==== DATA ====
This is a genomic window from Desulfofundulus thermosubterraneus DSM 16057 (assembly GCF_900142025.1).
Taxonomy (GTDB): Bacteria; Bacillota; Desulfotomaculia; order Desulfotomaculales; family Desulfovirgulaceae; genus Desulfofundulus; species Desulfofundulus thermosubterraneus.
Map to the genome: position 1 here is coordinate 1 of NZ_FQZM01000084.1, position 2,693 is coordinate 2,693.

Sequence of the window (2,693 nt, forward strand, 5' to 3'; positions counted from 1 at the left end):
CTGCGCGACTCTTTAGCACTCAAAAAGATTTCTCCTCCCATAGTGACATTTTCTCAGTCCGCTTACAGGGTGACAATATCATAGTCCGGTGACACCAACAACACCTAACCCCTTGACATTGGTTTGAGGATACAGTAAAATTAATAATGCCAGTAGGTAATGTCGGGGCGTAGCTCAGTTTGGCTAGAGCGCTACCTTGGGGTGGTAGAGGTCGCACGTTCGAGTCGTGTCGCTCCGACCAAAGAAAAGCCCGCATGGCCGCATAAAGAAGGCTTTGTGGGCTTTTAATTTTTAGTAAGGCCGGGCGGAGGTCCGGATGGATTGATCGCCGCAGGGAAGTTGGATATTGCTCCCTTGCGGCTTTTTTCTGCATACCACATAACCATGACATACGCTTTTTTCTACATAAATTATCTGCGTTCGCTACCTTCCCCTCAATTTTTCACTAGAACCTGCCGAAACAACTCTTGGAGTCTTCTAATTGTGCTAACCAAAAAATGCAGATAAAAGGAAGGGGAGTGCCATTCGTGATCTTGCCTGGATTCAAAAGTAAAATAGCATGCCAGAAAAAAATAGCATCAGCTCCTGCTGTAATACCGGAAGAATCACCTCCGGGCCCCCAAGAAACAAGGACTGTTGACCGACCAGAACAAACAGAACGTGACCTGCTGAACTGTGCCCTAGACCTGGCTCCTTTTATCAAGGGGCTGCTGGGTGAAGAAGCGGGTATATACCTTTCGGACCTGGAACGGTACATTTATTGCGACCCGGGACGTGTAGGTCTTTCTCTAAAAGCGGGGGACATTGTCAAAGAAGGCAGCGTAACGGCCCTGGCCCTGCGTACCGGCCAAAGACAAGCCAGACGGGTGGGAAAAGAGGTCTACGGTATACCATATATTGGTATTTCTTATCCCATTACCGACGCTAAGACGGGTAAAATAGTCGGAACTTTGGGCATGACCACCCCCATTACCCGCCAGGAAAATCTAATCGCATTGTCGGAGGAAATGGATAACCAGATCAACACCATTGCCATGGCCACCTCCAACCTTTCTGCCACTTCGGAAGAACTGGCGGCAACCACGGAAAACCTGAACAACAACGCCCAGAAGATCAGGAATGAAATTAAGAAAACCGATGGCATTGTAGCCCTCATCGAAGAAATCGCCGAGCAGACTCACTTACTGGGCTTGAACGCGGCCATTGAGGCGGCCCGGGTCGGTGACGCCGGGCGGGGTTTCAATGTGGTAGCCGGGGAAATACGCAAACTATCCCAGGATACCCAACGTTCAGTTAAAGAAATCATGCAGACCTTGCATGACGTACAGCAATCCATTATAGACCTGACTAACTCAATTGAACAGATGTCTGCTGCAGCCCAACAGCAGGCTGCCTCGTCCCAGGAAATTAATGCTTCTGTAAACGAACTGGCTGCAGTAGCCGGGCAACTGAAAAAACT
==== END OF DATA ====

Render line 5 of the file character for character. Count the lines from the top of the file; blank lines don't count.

CTGCGCGACTCTTTAGCACTCAAAAAGATTTCTCCTCCCATAGTGACATTTTCTCAGTCCGCTTACAGGGTGACAATATCATAGTCCGGTGACACCAACAACACCTAACCCCTTGACATTGGTTTGAGGATACAGTAAAATTAATAATGCCAGTAGGTAATGTCGGGGCGTAGCTCAGTTTGGCTAGAGCGCTACCTTGGGGTGGTAGAGGTCGCACGTTCGAGTCGTGTCGCTCCGACCAAAGAAAAGCCCGCATGGCCGCATAAAGAAGGCTTTGTGGGCTTTTAATTTTTAGTAAGGCCGGGCGGAGGTCCGGATGGATTGATCGCCGCAGGGAAGTTGGATATTGCTCCCTTGCGGCTTTTTTCTGCATACCACATAACCATGACATACGCTTTTTTCTACATAAATTATCTGCGTTCGCTACCTTCCCCTCAATTTTTCACTAGAACCTGCCGAAACAACTCTTGGAGTCTTCTAATTGTGCTAACCAAAAAATGCAGATAAAAGGAAGGGGAGTGCCATTCGTGATCTTGCCTGGATTCAAAAGTAAAATAGCATGCCAGAAAAAAATAGCATCAGCTCCTGCTGTAATACCGGAAGAATCACCTCCGGGCCCCCAAGAAACAAGGACTGTTGACCGACCAGAACAAACAGAACGTGACCTGCTGAACTGTGCCCTAGACCTGGCTCCTTTTATCAAGGGGCTGCTGGGTGAAGAAGCGGGTATATACCTTTCGGACCTGGAACGGTACATTTATTGCGACCCGGGACGTGTAGGTCTTTCTCTAAAAGCGGGGGACATTGTCAAAGAAGGCAGCGTAACGGCCCTGGCCCTGCGTACCGGCCAAAGACAAGCCAGACGGGTGGGAAAAGAGGTCTACGGTATACCATATATTGGTATTTCTTATCCCATTACCGACGCTAAGACGGGTAAAATAGTCGGAACTTTGGGCATGACCACCCCCATTACCCGCCAGGAAAATCTAATCGCATTGTCGGAGGAAATGGATAACCAGATCAACACCATTGCCATGGCCACCTCCAACCTTTCTGCCACTTCGGAAGAACTGGCGGCAACCACGGAAAACCTGAACAACAACGCCCAGAAGATCAGGAATGAAATTAAGAAAACCGATGGCATTGTAGCCCTCATCGAAGAAATCGCCGAGCAGACTCACTTACTGGGCTTGAACGCGGCCATTGAGGCGGCCCGGGTCGGTGACGCCGGGCGGGGTTTCAATGTGGTAGCCGGGGAAATACGCAAACTATCCCAGGATACCCAACGTTCAGTTAAAGAAATCATGCAGACCTTGCATGACGTACAGCAATCCATTATAGACCTGACTAACTCAATTGAACAGATGTCTGCTGCAGCCCAACAGCAGGCTGCCTCGTCCCAGGAAATTAATGCTTCTGTAAACGAACTGGCTGCAGTAGCCGGGCAACTGAAAAAACT